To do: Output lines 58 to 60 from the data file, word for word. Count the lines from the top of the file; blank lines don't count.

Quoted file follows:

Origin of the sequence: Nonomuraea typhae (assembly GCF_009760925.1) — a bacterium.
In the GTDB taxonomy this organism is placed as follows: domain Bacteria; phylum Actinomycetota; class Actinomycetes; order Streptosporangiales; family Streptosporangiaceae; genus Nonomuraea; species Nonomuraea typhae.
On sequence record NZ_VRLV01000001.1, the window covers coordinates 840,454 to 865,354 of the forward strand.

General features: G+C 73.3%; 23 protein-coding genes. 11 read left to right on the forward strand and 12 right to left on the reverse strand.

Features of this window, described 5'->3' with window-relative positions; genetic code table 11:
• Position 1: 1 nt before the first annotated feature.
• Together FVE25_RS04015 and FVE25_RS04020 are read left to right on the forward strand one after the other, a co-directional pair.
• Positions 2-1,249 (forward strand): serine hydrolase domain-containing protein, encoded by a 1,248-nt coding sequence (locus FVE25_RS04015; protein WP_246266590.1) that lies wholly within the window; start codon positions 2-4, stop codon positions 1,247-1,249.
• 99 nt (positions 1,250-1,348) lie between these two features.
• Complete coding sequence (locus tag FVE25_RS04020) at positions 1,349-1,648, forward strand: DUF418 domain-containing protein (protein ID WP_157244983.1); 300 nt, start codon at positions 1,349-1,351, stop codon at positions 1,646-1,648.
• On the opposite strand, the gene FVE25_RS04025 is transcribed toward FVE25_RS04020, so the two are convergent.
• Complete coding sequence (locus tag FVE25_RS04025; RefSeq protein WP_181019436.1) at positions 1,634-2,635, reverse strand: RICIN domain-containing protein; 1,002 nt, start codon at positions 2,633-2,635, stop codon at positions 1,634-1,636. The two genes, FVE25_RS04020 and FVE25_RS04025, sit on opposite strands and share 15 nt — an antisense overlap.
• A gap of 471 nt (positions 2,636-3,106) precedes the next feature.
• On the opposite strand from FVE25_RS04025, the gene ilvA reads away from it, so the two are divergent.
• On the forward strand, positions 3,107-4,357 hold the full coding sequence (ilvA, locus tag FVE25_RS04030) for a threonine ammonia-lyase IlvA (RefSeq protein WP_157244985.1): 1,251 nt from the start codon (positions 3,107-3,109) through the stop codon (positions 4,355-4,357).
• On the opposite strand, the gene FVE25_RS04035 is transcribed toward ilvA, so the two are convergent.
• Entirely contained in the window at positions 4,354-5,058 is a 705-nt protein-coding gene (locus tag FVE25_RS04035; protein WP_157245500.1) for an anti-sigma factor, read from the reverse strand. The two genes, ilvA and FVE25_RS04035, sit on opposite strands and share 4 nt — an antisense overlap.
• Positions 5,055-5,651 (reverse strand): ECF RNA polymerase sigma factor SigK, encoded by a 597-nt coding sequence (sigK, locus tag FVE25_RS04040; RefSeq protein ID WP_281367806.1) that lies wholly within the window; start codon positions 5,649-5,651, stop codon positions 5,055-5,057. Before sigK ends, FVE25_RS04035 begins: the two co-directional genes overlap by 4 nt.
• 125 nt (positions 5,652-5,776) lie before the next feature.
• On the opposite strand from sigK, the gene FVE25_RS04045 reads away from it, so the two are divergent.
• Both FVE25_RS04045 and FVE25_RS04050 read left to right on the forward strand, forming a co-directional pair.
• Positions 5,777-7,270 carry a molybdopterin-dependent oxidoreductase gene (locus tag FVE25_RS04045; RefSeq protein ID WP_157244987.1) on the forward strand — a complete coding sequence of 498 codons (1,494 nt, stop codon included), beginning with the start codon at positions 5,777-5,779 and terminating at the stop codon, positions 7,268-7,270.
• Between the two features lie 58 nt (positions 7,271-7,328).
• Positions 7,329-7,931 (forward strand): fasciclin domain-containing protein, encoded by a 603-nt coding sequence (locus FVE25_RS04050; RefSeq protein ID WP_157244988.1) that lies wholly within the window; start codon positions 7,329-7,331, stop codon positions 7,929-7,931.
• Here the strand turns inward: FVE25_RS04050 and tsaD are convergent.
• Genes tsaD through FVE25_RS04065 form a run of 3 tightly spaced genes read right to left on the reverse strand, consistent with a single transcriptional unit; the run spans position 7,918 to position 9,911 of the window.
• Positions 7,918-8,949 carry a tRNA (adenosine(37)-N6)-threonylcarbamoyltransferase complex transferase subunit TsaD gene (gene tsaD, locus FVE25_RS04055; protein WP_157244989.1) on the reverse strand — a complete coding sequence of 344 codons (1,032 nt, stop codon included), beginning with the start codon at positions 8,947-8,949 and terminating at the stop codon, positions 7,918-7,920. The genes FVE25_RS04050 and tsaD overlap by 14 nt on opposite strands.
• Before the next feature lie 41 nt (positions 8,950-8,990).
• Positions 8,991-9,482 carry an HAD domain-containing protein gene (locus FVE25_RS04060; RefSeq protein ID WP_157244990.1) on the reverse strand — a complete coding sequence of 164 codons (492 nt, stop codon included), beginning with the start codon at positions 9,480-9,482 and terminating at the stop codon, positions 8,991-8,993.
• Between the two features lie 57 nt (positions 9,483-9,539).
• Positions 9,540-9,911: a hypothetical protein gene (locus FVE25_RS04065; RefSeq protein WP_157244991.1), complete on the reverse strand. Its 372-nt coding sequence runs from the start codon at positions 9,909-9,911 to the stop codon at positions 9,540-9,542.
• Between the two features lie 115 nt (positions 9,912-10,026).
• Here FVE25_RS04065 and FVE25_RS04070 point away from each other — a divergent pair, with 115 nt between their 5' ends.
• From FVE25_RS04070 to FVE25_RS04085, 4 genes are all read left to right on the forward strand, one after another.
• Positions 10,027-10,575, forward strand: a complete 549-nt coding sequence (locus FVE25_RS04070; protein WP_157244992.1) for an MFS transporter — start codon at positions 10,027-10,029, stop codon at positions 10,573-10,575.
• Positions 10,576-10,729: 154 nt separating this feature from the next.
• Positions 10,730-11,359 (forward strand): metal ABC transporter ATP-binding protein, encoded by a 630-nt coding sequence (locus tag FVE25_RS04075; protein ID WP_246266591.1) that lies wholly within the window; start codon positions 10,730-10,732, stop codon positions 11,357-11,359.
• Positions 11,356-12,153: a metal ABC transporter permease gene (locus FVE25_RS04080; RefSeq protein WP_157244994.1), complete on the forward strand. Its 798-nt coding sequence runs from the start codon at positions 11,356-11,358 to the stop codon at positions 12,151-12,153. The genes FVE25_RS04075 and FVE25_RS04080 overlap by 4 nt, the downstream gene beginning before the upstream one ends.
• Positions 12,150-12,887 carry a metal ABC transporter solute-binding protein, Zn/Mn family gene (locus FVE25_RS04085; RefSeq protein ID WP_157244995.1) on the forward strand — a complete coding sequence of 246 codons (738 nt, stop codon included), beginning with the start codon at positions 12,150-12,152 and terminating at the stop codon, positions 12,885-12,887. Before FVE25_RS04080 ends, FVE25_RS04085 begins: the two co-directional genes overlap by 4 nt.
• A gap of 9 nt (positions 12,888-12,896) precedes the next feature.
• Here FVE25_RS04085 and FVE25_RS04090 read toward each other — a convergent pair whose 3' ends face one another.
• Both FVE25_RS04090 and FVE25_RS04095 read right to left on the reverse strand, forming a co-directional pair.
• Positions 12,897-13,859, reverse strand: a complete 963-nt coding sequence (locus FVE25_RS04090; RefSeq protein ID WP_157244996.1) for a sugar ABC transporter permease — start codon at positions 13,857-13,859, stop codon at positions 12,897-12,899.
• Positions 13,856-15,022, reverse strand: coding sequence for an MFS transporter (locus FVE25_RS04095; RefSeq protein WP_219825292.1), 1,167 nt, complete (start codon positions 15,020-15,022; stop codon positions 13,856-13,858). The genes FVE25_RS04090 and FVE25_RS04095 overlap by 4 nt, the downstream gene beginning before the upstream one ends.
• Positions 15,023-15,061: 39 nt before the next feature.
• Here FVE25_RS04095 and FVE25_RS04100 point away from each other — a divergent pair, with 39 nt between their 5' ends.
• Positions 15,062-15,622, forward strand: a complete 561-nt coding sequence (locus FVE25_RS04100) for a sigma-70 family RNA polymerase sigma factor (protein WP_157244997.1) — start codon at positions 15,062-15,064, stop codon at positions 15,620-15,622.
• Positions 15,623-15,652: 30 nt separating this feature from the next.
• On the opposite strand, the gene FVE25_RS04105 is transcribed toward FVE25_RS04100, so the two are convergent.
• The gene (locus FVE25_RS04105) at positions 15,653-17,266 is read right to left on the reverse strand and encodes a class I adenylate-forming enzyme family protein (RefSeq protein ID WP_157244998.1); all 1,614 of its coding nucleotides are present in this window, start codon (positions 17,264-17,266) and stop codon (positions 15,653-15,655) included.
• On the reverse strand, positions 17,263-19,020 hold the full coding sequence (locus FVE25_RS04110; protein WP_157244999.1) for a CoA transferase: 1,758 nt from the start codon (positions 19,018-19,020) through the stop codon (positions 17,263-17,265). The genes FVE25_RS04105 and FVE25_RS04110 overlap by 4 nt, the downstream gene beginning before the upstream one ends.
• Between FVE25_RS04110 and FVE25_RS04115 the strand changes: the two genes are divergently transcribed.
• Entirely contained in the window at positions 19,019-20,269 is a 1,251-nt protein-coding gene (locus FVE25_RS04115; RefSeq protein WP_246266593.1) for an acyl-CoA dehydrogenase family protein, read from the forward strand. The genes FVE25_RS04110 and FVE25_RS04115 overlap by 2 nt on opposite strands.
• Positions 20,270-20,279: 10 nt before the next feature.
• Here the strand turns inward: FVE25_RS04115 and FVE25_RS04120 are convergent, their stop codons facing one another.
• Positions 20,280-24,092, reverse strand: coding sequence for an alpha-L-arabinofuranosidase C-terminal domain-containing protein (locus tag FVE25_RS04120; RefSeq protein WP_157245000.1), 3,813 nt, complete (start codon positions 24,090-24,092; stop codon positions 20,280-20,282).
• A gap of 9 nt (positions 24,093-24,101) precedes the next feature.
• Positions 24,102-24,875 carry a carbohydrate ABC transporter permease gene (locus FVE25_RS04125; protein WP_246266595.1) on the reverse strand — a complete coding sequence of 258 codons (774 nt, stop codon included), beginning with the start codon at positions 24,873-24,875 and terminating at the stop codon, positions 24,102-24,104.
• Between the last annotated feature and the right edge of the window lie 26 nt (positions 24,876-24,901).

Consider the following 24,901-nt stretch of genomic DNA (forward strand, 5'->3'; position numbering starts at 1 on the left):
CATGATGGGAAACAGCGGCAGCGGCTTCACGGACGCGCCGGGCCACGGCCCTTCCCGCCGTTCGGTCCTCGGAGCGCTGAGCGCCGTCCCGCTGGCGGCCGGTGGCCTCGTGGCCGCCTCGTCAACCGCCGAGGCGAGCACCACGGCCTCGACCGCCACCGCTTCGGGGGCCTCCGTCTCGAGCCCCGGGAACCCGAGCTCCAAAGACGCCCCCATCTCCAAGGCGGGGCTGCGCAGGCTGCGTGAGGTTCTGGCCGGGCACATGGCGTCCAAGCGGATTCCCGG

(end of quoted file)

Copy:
• Positions 24,102-24,875 carry a carbohydrate ABC transporter permease gene (locus FVE25_RS04125; protein WP_246266595.1) on the reverse strand — a complete coding sequence of 258 codons (774 nt, stop codon included), beginning with the start codon at positions 24,873-24,875 and terminating at the stop codon, positions 24,102-24,104.
• Between the last annotated feature and the right edge of the window lie 26 nt (positions 24,876-24,901).

Consider the following 24,901-nt stretch of genomic DNA (forward strand, 5'->3'; position numbering starts at 1 on the left):